SilverStone Sugo SG09: SFF microATX Case

Table of Contents

The SilverStone Sugo SG09 takes elements of the landmark SG07 and the Fortress FT03 to create a compact SFF gaming case for the microATX form factor.

December 11, 2012 by Lawrence Lee

SilverStone Sugo SG09
microATX Case
Street Price

SilverStone’s Sugo line started off as a series of stylish but compact microATX
cases, with the first two models emulating the shoebox design popularized by
Shuttle before moving onto more traditional towers with the third and fourth
variants. The SG05
and SG06
went back to the shoebox style, leveraging the growing popularity of the mini-ITX
form factor. Up to this point they were all conservatively designed, particularly
with regard to cooling.

The superb SG07/SG08
took their game to another level, high-end models that offered enthusiast class
features in a much sleeker package than clunky towers. The keys to success were
a full-sized ATX power supply embedded at the front of the case, a giant fan
blowing down from the top, enough room for a reasonably good CPU cooler, and
support for long dual slot graphics card. The SG09 follows in this mold, attempting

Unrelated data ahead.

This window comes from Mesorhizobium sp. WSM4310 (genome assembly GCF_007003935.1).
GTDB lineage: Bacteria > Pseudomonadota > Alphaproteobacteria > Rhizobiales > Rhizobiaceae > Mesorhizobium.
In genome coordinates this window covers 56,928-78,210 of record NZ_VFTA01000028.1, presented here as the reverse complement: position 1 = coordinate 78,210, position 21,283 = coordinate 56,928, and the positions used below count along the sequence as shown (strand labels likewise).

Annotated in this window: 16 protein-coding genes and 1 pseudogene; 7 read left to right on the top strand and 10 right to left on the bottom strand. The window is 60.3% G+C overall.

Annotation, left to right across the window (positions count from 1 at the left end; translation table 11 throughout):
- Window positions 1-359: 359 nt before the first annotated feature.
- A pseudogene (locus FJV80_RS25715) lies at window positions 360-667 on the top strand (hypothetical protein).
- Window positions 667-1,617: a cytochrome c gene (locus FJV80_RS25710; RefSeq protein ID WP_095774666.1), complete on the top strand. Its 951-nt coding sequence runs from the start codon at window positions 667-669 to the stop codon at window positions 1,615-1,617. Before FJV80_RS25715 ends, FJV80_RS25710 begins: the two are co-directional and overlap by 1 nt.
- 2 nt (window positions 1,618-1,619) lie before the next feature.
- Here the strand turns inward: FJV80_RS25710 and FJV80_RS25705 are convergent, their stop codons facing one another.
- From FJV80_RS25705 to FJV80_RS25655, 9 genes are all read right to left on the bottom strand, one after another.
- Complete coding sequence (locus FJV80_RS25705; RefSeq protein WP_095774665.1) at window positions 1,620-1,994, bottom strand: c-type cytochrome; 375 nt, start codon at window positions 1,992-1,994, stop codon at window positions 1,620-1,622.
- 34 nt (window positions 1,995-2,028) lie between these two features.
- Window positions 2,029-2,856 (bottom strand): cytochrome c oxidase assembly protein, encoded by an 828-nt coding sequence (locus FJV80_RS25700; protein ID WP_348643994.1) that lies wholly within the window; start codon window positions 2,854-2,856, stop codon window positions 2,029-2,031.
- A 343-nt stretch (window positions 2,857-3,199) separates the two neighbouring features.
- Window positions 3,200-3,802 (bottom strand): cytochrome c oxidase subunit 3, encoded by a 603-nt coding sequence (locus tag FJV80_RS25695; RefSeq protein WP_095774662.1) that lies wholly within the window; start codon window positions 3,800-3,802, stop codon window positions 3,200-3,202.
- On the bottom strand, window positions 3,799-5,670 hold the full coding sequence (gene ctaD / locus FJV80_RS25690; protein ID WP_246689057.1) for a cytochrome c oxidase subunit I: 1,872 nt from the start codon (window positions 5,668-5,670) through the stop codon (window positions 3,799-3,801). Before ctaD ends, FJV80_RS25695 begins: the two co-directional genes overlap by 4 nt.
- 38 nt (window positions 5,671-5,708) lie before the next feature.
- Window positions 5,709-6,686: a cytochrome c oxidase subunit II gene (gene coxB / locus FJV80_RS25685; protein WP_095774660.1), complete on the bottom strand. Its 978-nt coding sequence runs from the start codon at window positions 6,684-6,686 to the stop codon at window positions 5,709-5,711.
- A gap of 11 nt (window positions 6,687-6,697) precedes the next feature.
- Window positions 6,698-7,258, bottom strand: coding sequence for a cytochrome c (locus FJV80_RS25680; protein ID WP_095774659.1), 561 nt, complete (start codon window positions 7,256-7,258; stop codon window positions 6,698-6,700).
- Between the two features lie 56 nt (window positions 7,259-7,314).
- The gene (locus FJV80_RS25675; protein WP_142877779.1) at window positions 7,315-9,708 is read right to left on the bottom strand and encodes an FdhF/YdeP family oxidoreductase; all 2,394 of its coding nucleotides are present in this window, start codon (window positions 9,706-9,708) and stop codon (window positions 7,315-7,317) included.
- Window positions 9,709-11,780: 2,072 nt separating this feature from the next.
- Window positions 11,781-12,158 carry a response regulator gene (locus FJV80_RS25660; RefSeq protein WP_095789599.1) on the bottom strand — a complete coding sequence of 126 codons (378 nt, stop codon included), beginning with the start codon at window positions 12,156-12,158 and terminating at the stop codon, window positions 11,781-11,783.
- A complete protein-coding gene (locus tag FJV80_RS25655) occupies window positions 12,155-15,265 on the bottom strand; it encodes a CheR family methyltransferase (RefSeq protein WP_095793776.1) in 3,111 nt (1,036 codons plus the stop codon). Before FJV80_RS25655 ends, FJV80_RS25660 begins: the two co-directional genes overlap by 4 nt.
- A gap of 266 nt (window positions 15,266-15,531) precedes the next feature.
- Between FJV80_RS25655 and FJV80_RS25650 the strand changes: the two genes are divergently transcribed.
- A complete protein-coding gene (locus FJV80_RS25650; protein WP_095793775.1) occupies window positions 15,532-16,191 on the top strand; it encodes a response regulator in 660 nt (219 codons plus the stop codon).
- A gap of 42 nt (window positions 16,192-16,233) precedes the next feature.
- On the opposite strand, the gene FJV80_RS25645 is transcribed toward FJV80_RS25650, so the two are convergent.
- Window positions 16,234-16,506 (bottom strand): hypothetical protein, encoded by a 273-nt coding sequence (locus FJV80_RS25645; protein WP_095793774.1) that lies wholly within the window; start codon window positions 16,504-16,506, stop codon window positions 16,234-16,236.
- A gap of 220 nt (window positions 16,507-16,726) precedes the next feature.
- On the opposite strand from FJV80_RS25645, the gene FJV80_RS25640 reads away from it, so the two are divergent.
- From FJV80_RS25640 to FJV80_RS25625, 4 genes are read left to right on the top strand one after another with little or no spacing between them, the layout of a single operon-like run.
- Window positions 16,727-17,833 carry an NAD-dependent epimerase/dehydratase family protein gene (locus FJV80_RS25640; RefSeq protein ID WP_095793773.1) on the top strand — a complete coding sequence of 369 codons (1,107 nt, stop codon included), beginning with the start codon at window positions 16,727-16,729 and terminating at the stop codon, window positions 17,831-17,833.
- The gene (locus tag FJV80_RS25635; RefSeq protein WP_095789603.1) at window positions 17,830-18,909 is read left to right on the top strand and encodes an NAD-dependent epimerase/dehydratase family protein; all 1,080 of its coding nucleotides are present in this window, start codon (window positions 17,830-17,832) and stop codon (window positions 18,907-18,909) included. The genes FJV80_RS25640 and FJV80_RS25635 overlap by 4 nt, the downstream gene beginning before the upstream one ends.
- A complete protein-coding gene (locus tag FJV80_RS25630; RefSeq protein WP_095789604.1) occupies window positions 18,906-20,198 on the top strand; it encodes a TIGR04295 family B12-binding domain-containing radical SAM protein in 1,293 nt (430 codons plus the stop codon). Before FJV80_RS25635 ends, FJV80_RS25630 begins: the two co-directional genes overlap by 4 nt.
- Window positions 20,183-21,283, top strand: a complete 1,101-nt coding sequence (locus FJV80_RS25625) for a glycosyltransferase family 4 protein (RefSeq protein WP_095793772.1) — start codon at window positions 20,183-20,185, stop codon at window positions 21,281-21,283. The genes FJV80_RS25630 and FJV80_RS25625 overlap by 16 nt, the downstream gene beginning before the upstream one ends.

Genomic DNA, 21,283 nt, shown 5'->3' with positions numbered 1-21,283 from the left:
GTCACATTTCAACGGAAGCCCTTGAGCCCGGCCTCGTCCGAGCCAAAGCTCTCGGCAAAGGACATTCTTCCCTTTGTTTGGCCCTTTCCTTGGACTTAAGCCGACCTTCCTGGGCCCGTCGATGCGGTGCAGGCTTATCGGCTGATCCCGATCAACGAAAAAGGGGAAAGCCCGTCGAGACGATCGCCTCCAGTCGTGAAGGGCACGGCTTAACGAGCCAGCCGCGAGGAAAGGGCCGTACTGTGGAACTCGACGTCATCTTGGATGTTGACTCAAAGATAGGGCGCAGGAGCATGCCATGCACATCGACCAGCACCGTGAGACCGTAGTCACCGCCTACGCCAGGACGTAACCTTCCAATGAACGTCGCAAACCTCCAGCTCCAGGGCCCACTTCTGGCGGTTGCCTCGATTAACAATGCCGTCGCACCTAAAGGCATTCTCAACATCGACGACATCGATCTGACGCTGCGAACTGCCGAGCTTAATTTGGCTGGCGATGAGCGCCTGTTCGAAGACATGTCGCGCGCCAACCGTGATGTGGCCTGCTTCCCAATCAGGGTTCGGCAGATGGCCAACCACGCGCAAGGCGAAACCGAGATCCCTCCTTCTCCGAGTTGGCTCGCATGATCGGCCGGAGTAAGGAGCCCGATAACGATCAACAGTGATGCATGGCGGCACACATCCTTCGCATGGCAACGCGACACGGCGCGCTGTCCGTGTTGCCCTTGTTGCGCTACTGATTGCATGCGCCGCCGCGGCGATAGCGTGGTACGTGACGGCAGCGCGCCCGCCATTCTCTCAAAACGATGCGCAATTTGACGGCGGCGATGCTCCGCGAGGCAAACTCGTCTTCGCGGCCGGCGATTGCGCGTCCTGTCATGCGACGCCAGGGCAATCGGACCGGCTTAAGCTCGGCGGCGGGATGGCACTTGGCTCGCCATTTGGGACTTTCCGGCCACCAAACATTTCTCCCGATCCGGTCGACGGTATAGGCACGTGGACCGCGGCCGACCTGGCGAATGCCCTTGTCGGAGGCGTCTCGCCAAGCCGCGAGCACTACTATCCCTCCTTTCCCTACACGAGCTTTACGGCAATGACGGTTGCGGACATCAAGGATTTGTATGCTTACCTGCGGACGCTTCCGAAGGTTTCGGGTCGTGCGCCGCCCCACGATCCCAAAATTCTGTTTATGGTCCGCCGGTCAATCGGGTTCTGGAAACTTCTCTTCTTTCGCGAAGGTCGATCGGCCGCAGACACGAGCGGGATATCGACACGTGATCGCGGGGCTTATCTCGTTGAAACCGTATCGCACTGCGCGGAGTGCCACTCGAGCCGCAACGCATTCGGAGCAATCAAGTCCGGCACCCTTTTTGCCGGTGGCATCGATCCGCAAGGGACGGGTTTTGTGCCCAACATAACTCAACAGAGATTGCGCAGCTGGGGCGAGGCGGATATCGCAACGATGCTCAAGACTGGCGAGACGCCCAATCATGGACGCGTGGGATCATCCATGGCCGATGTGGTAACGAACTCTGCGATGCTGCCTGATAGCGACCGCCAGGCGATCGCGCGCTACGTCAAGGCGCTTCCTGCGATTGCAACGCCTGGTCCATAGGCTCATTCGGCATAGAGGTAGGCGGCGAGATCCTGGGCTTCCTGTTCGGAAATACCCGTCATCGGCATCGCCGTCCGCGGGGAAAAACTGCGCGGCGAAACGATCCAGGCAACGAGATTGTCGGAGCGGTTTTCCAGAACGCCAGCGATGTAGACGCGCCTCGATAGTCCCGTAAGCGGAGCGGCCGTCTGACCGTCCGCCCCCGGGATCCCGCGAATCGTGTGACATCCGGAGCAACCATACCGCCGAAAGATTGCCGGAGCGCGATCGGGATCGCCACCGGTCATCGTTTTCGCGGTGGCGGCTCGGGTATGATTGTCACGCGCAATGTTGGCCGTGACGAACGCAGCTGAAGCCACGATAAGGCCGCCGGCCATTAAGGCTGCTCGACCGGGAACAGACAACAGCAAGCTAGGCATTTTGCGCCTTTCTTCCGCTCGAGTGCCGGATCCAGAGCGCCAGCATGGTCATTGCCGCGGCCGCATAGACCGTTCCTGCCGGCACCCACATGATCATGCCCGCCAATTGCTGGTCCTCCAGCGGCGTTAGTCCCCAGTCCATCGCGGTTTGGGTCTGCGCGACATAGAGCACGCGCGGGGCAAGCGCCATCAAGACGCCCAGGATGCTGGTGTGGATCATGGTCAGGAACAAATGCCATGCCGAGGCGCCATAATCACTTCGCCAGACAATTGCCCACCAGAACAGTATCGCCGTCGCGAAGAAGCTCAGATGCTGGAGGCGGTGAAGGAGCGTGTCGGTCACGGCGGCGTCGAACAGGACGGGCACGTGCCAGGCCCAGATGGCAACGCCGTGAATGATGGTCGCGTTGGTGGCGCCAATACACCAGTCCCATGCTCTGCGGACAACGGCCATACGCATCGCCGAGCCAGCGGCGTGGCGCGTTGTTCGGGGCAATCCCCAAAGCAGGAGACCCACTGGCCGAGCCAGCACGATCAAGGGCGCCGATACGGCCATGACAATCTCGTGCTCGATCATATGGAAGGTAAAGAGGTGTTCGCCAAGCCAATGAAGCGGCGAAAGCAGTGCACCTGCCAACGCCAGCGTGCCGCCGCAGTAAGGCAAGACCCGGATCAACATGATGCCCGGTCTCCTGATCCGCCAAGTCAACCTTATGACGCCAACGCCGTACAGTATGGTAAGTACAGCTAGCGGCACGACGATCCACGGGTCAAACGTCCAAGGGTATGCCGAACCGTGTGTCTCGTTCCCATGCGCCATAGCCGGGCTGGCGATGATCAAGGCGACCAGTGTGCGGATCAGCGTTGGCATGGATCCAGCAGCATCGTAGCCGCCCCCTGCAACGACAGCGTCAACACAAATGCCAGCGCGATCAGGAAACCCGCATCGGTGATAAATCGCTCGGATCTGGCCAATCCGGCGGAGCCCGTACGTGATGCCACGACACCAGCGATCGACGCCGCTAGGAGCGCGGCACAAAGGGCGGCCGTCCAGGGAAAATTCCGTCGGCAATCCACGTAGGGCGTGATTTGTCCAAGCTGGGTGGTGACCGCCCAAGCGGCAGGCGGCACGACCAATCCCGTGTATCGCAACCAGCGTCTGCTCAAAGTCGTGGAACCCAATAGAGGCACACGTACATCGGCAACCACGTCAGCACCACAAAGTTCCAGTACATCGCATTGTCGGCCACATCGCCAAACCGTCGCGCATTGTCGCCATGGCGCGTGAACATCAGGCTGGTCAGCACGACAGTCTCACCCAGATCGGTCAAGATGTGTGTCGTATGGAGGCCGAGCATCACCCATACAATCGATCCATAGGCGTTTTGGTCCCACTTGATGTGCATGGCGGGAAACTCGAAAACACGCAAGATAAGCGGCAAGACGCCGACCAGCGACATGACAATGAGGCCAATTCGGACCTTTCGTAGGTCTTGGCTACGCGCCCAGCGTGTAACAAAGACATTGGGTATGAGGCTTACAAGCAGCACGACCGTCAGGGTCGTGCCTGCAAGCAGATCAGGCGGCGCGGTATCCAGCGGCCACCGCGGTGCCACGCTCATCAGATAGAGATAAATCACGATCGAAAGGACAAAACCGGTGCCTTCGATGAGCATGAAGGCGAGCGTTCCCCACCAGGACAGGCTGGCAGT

to recreate the same magic with the larger micro-ATX form factor.

Specifications: SilverStone Sugo SG09
(from the
product web page
Model No. SST-SG09B (Black)
Material Plastic front panel and steel body
Motherboard Micro-ATX, DTX, Mini-ITX
Drive Bay External 12.7mm/9.5mm slim optical drive x 1
Internal 3.5”x 2 * , 2.5” x 4*
Cooling System Rear 1 x 120mm 1200rpm 22dBA
Side Left:1 x 120mm 1200rpm 22dBA (backward compatible with 92mm) 2 x 80/92mm fan slot
Right:80mm fan slot
Top 180mm Air Penetrator 700/1200rpm, 18/34dBA (backward compatible with 140mm)
Expansion Slot 4
Front I/O Port USB 3.0 x 2 (backwards compatible with USB 2.0)
audio x 1
MIC x 1
Power Supply Optional standard PS2(ATX) up to 180mm*